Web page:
The New Today

Local News

Water company shuts down production plant over COVID-19 scare

A local water company based in the north of Grenada has ceased operations amid a COVID-19 scare in the country.

The production facility located in a rural community on the island, shut down operations at 1pm Tuesday because at least one worker is among dozens quarantined after coming in contact with the 25th confirmed case of COVID-19.

Sources close to company management said the infected man visited the plant over the weekend and is said to be in an intimate relationship with the daughter of one of the plant workers.

Workers were told to stay home indefinitely and asked to get tested for COVID-19.

“We closed down as a precautionary measure and all the workers have to be tested,” one worker told THE NEW TODAY.

The Ministry of Health has been conducting extensive contact tracing, focused on St Patrick and St Andrew, the areas where an infected man is said to have been on the loose for three days.

According to reports he socialised in many places, attended a birthday party, travelled on buses and visited the water plant.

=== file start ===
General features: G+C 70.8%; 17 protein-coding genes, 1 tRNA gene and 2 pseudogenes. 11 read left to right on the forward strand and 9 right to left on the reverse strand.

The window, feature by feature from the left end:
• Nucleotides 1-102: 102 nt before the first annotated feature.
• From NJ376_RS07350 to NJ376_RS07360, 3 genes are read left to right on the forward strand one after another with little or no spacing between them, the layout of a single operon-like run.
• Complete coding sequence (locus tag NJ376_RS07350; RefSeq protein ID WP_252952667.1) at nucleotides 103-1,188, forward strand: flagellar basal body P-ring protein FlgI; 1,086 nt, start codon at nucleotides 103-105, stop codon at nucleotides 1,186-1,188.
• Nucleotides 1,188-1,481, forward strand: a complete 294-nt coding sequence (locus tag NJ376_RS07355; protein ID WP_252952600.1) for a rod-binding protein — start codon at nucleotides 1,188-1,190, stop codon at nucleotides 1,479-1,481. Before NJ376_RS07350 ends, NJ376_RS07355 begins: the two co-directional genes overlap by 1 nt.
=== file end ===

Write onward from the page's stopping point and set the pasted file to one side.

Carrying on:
At least fifty workers are employed at the production plant.

The official word to the employees is that management is concerned that because the infected man mingled with people in many areas, workers may have been exposed to COVID-19.

Related Article:  Stern warning from CMO

The man, said to be in his thirties, is Grenada’s 25th confirmed case.

Monday Chief Medical Officer Dr Shawn Charles said multiple households in St Patrick and St Andrew have been quarantined and as of Tuesday at least thirty people were known to have come in contact with the patient.

The man had been asymptomatic, that is, showing no signs of infection.

The Ministry of Health said he had run away from the quarantine facility on Friday, day four and Tuesday Health Minister Nickolas Steele told reporters that the man said he left because he believed that he was COVID-19 free.

Minister Steele said his explanation was that he had been regularly tested in Canada where he lives and opted not to wait for the results of the second test that all incoming travellers must take before they can be allowed out of quarantine.

However, his test sample was taken on day four with results available three days later. This arrangement has shown gaps in Grenada’s protocols because people are being told they need to have at least a four-day booking at a quarantine facility as part of entry protocols while the entire process from arrival to clearance takes a minimum of six days.

Print Friendly, PDF & Email